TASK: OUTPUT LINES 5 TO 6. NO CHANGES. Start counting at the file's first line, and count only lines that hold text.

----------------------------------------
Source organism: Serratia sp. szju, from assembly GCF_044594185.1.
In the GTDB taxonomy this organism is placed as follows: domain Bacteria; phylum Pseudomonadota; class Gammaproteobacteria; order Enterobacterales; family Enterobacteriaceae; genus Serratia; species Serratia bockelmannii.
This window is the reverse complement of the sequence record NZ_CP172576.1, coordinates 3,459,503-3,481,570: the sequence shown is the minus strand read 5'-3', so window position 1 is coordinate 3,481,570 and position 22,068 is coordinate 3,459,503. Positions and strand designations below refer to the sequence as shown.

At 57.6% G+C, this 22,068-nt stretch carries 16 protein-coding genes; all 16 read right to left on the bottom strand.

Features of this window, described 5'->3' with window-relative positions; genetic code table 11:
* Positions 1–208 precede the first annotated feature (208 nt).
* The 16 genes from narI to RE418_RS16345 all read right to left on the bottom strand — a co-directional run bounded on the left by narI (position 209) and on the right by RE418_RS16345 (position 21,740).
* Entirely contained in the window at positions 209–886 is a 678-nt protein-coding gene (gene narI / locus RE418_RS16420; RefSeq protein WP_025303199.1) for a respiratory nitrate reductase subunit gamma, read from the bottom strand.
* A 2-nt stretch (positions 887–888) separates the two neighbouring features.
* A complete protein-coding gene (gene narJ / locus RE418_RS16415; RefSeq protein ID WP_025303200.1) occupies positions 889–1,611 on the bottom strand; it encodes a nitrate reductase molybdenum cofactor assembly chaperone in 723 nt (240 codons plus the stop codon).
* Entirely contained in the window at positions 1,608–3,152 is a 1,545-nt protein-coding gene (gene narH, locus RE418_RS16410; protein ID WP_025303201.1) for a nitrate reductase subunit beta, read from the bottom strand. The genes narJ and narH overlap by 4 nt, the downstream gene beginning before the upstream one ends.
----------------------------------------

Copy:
Features of this window, described 5'->3' with window-relative positions; genetic code table 11:
* Positions 1–208 precede the first annotated feature (208 nt).